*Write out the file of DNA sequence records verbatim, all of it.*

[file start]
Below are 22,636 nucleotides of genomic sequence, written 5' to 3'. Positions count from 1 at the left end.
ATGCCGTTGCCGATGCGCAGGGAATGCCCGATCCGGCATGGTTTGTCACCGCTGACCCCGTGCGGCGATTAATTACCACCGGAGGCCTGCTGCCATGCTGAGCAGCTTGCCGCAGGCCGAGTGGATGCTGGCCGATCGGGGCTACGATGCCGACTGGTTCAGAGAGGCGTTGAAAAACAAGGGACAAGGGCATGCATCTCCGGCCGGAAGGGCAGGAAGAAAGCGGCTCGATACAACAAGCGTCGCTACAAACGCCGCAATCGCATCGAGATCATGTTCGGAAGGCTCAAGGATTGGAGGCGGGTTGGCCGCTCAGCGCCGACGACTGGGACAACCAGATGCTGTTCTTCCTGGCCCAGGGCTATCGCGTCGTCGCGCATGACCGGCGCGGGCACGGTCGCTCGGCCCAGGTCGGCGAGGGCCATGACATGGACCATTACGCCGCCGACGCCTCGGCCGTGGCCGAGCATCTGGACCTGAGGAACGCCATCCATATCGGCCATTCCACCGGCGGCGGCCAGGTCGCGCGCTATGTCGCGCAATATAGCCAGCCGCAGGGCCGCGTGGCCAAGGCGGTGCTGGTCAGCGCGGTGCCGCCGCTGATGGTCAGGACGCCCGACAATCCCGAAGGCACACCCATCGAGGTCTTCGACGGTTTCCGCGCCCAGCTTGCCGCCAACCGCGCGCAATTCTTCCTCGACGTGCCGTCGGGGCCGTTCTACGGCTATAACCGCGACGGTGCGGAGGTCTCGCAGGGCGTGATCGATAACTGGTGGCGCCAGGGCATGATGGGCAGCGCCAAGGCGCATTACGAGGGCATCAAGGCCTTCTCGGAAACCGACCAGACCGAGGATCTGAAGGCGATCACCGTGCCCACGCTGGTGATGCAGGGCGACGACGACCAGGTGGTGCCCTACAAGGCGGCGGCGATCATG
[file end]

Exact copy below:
Below are 22,636 nucleotides of genomic sequence, written 5' to 3'. Positions count from 1 at the left end.
ATGCCGTTGCCGATGCGCAGGGAATGCCCGATCCGGCATGGTTTGTCACCGCTGACCCCGTGCGGCGATTAATTACCACCGGAGGCCTGCTGCCATGCTGAGCAGCTTGCCGCAGGCCGAGTGGATGCTGGCCGATCGGGGCTACGATGCCGACTGGTTCAGAGAGGCGTTGAAAAACAAGGGACAAGGGCATGCATCTCCGGCCGGAAGGGCAGGAAGAAAGCGGCTCGATACAACAAGCGTCGCTACAAACGCCGCAATCGCATCGAGATCATGTTCGGAAGGCTCAAGGATTGGAGGCGGGTTGGCCGCTCAGCGCCGACGACTGGGACAACCAGATGCTGTTCTTCCTGGCCCAGGGCTATCGCGTCGTCGCGCATGACCGGCGCGGGCACGGTCGCTCGGCCCAGGTCGGCGAGGGCCATGACATGGACCATTACGCCGCCGACGCCTCGGCCGTGGCCGAGCATCTGGACCTGAGGAACGCCATCCATATCGGCCATTCCACCGGCGGCGGCCAGGTCGCGCGCTATGTCGCGCAATATAGCCAGCCGCAGGGCCGCGTGGCCAAGGCGGTGCTGGTCAGCGCGGTGCCGCCGCTGATGGTCAGGACGCCCGACAATCCCGAAGGCACACCCATCGAGGTCTTCGACGGTTTCCGCGCCCAGCTTGCCGCCAACCGCGCGCAATTCTTCCTCGACGTGCCGTCGGGGCCGTTCTACGGCTATAACCGCGACGGTGCGGAGGTCTCGCAGGGCGTGATCGATAACTGGTGGCGCCAGGGCATGATGGGCAGCGCCAAGGCGCATTACGAGGGCATCAAGGCCTTCTCGGAAACCGACCAGACCGAGGATCTGAAGGCGATCACCGTGCCCACGCTGGTGATGCAGGGCGACGACGACCAGGTGGTGCCCTACAAGGCGGCGGCGATCATG